The Ties That Divide: Ethnic Politics, Foreign Policy, and International Conflict

By Stephen M. Saideman | Go to book overview

6
Quantitative Analyses of Ethnic Conflict's
International Relations

In the previous chapters, studies of secessionist crises indicate that ethnic politics more consistently and more powerfully conditions states' behavior than the other explanations. However, one could wonder how significant these results are or whether they apply beyond secessionist conflicts to other kinds of conflicts. This chapter, by using data from the case studies and from the Minorities at Risk [MAR] Datasets, addresses these concerns.

First, simple cross-tabulations indicate which factors produce significant correlations using data from the case studies in the preceding chapters. Second, basic trends in international support of ethnic groups in the 1990s suggest that fears of precedents, an expectation of the vulnerability thesis, were not well placed. Third, the MAR data allows us to determine which groups are more likely to receive support, telling us something about the competing hypotheses. Finally, I evaluate whether particular kinds of states are more likely to support ethnic groups at risk. Because the ethnic ties approach is difficult to operationalize with the available data, the clearest findings of the analyses do more to challenge vulnerability and realist arguments than to lend support to the ethnic ties argument.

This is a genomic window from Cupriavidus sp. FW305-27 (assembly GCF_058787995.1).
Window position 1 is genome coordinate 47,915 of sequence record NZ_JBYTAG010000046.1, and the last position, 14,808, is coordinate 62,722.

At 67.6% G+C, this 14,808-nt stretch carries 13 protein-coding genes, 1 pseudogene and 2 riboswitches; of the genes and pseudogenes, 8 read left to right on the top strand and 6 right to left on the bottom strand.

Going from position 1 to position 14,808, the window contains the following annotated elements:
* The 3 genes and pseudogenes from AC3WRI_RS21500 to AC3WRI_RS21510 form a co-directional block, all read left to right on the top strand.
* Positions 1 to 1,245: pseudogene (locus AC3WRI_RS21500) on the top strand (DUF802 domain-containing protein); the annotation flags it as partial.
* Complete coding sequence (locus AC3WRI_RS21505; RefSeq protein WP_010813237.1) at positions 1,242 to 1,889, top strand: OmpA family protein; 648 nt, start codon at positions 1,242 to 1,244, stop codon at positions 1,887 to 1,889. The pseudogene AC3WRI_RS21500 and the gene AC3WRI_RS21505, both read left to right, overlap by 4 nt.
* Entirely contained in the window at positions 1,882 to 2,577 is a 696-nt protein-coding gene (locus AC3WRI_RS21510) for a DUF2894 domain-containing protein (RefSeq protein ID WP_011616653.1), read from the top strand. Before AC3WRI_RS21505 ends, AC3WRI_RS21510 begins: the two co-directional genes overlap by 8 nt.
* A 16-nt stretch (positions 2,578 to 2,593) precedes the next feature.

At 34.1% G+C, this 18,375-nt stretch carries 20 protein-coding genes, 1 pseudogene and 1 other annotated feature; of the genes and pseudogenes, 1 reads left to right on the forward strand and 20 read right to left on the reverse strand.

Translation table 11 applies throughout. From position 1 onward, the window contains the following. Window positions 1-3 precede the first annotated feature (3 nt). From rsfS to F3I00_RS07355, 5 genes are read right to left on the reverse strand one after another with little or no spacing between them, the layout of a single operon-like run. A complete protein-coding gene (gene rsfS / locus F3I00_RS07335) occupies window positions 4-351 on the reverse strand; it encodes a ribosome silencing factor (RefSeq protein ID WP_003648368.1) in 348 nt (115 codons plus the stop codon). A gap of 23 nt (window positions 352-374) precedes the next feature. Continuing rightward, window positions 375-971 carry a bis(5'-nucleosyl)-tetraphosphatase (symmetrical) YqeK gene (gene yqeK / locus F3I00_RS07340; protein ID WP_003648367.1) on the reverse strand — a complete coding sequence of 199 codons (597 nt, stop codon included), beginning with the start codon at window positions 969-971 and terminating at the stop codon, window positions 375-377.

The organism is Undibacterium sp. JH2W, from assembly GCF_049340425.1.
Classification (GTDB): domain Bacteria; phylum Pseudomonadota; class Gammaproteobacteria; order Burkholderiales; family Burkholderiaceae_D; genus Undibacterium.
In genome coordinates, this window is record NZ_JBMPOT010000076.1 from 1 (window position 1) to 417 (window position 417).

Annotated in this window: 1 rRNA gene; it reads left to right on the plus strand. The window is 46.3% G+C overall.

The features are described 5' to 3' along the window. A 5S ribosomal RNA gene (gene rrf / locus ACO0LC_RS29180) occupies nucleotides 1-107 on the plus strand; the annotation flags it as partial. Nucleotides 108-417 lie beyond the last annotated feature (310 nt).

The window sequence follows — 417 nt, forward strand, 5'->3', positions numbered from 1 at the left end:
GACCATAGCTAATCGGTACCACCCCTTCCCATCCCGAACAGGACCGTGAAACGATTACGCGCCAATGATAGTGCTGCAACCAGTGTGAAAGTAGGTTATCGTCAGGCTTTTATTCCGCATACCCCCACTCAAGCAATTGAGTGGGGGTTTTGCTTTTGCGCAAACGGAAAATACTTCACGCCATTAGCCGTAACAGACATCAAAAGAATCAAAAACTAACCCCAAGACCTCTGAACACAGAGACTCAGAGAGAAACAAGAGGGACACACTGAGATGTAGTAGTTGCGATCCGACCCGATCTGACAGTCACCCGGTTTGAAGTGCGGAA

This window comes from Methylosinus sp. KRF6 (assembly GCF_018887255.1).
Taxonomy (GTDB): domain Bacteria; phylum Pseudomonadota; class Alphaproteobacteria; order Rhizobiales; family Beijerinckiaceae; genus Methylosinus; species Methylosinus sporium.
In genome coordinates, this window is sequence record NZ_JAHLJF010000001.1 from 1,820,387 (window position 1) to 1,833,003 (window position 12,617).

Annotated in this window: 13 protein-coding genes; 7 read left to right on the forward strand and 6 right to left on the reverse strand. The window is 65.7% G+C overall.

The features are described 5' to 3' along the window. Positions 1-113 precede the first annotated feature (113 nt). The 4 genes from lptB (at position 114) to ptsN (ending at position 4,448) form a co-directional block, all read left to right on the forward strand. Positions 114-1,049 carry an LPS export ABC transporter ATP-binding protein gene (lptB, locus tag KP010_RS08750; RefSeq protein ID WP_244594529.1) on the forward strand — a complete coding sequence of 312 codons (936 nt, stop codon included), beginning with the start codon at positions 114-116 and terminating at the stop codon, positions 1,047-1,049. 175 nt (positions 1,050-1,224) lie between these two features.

The Findings of the Case Studies

To be clear, any statistical findings from the case studies have limited value, since there are relatively few cases and their selection was not random.

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